Publications

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2018
Russell, JL, Kamenkovich I, Bitz C, Ferrari R, Gille ST, Goodman PJ, Hallberg R, Johnson K, Khazmutdinova K, Marinov I, Mazloff M, Riser S, Sarmiento JL, Speer K, Talley LD, Wanninkhof R.  2018.  Metrics for the Evaluation of the Southern Ocean in Coupled Climate Models and Earth System Models. Journal of Geophysical Research: Oceans.   10.1002/2017JC013461   AbstractWebsite

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Tamsitt, V, Abernathey RP, Mazloff MR, Wang J, Talley LD.  2018.  Transformation of Deep Water Masses Along Lagrangian Upwelling Pathways in the Southern Ocean. Journal of Geophysical Research: Oceans.   10.1002/2017JC013409   AbstractWebsite

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2015
Masich, J, Chereskin TK, Mazloff MR.  2015.  Topographic form stress in the Southern Ocean State Estimate. Journal of Geophysical Research: Oceans. 120:7919–7933.   10.1002/2015JC011143   AbstractWebsite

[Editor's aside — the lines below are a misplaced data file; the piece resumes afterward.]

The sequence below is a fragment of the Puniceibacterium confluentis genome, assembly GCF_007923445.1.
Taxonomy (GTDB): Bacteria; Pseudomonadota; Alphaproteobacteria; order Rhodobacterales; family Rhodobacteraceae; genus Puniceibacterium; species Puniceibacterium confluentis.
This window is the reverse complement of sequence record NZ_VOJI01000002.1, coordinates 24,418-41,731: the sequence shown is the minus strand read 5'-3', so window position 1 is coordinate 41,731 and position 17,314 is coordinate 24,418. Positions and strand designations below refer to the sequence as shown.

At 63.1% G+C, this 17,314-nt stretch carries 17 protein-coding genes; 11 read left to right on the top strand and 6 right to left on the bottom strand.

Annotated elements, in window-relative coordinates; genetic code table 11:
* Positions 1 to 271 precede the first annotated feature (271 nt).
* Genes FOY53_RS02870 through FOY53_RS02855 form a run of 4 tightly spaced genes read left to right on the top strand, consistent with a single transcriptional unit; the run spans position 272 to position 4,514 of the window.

We diagnose the Southern Ocean momentum balance in a 6 year, eddy-permitting state estimate of the Southern Ocean. We find that 95% of the zonal momentum input via wind stress at the surface is balanced by topographic form stress across ocean ridges, while the remaining 5% is balanced via bottom friction and momentum flux divergences at the northern and southern boundaries of the analysis domain. While the time-mean zonal wind stress field exhibits a relatively uniform spatial distribution, time-mean topographic form stress concentrates at shallow ridges and across the continents that lie within the Antarctic Circumpolar Current (ACC) latitudes; nearly 40% of topographic form stress occurs across South America, while the remaining 60% occurs across the major submerged ridges that underlie the ACC. Topographic form stress can be divided into shallow and deep regimes: the shallow regime contributes most of the westward form stress that serves as a momentum sink for the ACC system, while the deep regime consists of strong eastward and westward form stresses that largely cancel in the zonal integral. The time-varying form stress signal, integrated longitudinally and over the ACC latitudes, tracks closely with the wind stress signal integrated over the same domain; at zero lag, 88% of the variance in the 6 year form stress time series can be explained by the wind stress signal, suggesting that changes in the integrated wind stress signal are communicated via rapid barotropic response down to the level of bottom topography.